Devops is the buzz word on everyone’s lips in the software industry and should be the goal of all IT organisations; but what actually is it?
Devops is a set of automated software practices that combine development (Dev) and IT operations (Ops) – see what they did there?
Its aim is to shorten the development life cycle of resilient systems whilst providing continuous and scalable features, fixes and updates with superb software in line with a business’ stated goals.
Or… In plain English it’s a set of practises for delivering the highest possible standard of IT support that reduces the time between committing to a change for a system and that change being implemented.
At its heart Devops is a union of roles, processes and products that enable the continuous delivery of high-quality software solutions.
In times past Development and IT Operation teams tended to be siloed away from each other in an organisation and rarely the twain meet with the ‘Dev’ team being considered the ‘makers’ and the ‘Ops’ team being the people involved after its implementation. But by combining the two into a multidisciplinary approach it meant the various individuals and teams involved in a project could work much more closely and efficiently.
Some of the practises that are essential to Devops can be broken down as:
Still with us?
Getting a bit more technical on the Devops definition now; because Devops is a system of working that pulls from different disciplines, those who employ it often need to use different sets of tools rather than a single one.
These are often referred to as Toolchains.
These toolchains will generally fit into one or more activities which support specific Devops functions. Those functions are:
Or to summarise; Devops can be best characterised by Dev staff and IT Ops staff making use of the same techniques for the diffrent systems they both work in.
Software development should be measured in terms of throughput and stability. Throughput being measured by deployment frequency and stability being measured by the mean time to recover should something go wrong.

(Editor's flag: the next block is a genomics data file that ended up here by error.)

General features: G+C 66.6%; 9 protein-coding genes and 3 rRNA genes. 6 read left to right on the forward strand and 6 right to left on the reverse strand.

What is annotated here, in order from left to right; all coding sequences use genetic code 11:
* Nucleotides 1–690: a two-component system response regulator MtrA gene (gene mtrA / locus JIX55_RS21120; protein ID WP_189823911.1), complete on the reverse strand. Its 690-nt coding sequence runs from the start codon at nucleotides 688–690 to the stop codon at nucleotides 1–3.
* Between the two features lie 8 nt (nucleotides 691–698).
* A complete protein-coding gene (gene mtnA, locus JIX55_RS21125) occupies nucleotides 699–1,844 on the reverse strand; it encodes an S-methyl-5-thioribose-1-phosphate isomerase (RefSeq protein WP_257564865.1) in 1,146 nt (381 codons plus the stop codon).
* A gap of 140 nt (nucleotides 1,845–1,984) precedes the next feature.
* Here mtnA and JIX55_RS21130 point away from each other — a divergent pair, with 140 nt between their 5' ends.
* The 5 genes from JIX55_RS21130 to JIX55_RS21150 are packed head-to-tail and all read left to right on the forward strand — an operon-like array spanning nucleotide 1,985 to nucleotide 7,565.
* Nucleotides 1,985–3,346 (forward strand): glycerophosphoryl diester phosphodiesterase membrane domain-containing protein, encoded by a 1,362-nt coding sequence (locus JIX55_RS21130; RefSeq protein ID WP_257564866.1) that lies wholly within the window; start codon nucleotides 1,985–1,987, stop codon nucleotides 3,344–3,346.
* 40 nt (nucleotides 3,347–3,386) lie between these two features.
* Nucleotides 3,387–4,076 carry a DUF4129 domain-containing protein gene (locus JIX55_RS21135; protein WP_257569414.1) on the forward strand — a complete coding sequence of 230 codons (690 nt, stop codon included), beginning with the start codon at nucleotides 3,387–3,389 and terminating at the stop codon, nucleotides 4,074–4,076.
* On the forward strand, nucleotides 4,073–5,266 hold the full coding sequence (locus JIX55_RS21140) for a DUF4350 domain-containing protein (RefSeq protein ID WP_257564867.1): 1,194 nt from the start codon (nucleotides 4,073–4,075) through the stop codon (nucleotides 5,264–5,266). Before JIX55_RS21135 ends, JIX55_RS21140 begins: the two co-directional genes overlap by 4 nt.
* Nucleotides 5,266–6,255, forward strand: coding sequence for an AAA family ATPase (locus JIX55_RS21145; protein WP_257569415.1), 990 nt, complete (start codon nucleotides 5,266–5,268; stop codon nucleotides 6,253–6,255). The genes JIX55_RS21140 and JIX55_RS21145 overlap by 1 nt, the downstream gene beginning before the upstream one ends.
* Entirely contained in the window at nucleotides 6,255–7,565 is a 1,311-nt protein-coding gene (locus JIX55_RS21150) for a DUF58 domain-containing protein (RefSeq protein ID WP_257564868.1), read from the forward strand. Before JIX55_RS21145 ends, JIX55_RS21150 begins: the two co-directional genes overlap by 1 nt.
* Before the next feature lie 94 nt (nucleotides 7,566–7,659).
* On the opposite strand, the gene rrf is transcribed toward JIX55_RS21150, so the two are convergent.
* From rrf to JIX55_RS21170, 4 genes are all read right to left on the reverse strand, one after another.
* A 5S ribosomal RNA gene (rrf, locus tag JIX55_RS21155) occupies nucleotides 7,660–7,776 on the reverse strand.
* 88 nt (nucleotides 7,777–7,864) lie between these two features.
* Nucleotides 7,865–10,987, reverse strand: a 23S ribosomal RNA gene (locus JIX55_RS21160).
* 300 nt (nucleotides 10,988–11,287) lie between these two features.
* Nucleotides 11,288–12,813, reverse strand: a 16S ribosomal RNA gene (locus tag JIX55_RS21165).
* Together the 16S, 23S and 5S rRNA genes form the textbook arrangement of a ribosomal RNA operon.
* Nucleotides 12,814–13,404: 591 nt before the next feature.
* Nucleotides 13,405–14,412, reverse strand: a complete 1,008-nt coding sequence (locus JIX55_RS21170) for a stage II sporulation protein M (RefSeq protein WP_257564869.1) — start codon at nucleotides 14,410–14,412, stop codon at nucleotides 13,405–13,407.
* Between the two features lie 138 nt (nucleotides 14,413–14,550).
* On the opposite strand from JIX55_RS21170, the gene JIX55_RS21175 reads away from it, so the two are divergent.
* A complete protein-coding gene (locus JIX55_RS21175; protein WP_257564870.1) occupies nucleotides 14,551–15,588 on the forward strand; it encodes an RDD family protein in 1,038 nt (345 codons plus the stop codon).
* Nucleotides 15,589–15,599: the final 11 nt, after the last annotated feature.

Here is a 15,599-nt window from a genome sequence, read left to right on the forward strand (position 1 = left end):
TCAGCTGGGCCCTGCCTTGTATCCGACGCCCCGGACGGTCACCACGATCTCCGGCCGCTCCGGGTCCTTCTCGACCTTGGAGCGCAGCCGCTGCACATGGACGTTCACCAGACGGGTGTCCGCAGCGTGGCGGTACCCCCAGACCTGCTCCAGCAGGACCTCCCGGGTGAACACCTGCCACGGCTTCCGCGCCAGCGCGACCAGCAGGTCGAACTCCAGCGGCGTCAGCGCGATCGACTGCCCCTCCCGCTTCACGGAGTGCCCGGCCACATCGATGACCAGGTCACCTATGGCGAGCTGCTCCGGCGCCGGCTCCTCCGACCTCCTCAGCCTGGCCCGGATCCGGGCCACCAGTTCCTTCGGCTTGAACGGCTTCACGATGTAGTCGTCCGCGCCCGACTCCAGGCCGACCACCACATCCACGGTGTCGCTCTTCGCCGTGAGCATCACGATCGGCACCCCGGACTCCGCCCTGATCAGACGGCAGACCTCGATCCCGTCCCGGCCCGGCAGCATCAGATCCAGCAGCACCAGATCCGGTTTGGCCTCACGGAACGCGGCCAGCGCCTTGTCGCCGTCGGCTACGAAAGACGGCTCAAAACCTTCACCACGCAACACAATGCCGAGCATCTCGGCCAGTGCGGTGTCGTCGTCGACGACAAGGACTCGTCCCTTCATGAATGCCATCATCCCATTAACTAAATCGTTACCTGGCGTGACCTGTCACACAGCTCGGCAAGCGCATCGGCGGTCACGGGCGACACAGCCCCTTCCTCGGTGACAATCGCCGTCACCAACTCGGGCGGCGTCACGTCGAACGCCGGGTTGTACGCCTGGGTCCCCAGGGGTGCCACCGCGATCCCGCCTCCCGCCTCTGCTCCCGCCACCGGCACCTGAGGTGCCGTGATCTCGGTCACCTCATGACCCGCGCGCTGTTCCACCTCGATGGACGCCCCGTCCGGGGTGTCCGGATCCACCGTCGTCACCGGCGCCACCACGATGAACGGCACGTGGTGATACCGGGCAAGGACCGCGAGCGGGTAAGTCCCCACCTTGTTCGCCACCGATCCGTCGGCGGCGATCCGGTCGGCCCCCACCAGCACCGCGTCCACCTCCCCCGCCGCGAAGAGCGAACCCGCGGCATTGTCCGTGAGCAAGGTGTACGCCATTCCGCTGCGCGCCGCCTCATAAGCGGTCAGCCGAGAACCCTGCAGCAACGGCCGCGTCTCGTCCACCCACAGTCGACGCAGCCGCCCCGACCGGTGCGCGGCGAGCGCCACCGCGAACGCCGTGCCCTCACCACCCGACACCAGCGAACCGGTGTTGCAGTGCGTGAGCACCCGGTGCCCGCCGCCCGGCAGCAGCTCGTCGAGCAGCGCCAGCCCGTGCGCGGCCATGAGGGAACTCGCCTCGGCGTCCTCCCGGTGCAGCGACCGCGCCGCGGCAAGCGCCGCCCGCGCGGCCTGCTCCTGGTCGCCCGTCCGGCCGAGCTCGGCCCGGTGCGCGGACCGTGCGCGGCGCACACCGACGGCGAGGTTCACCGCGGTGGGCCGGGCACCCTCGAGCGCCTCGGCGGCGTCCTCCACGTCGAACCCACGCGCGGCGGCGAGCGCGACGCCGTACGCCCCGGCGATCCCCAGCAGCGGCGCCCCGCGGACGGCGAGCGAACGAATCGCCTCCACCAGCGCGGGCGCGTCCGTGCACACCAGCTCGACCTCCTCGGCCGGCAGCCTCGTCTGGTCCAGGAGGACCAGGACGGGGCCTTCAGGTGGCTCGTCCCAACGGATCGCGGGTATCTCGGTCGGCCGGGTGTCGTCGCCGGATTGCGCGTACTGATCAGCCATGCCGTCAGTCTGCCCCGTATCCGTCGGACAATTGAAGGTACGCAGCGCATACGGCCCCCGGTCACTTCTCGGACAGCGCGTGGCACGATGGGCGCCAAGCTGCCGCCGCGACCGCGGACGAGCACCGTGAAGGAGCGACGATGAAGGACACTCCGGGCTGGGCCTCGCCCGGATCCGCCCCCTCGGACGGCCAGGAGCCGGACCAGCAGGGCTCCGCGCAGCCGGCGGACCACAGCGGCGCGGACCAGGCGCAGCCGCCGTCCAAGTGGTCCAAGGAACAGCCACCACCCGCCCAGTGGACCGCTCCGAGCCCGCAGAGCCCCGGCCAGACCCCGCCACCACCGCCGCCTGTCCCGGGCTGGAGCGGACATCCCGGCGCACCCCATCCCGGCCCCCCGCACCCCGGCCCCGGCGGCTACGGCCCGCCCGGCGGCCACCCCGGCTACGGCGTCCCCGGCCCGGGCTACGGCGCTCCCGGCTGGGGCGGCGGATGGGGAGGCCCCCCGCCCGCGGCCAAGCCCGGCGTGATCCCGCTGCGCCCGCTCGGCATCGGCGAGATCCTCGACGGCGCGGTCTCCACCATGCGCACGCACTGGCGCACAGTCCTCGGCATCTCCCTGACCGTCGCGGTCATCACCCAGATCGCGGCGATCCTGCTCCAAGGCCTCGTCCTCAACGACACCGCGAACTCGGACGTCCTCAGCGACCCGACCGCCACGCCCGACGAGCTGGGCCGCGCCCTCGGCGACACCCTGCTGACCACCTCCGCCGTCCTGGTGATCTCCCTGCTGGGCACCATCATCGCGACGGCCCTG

It doesn’t take a business genius then to see how improving those two measures are good for a business bottom line profits and that goal completely synergises with the goals of Devops.
Deploying Devops within your company makes process a lot more dynamic which then maximises the predictability, efficiency, security and stability of them.
Companies that have used a Devops approach to their software development all report significant benefits including shorter times to market for their product, improved customer satisfaction and customer retention, better quality products with much more reliable releases resulting in increased reputational awareness within their sectors, improved productivity and efficiency and the ability to build the right product by increased experimentation times.
So by now you should have a good understanding of what Devops is and the benefits it can bring to your organisation. You’re fully enthused about the entire concept… But how do you even begin to implement a culture of Devops into an existing corporate culture?
Devops can’t work without critical cultural changes; Operations, Developers and Testers need to change the way they work to become much more collaborative during the entire development and delivery process. Getting those groups to work cohesively is key.
Something cloudThing understands well is that Devops is much more about the culture than the toolchains used. It’s not a process; it’s a way of life.
Team building is a must. Every person involved in the process needs to understand on a basic level that things such as data flow, collaboration, shared responsibility for project success, being able to learn and move on from failures are vital to the success of a Devops culture.
DevOps at cloudThing means looking after our customer’s estates
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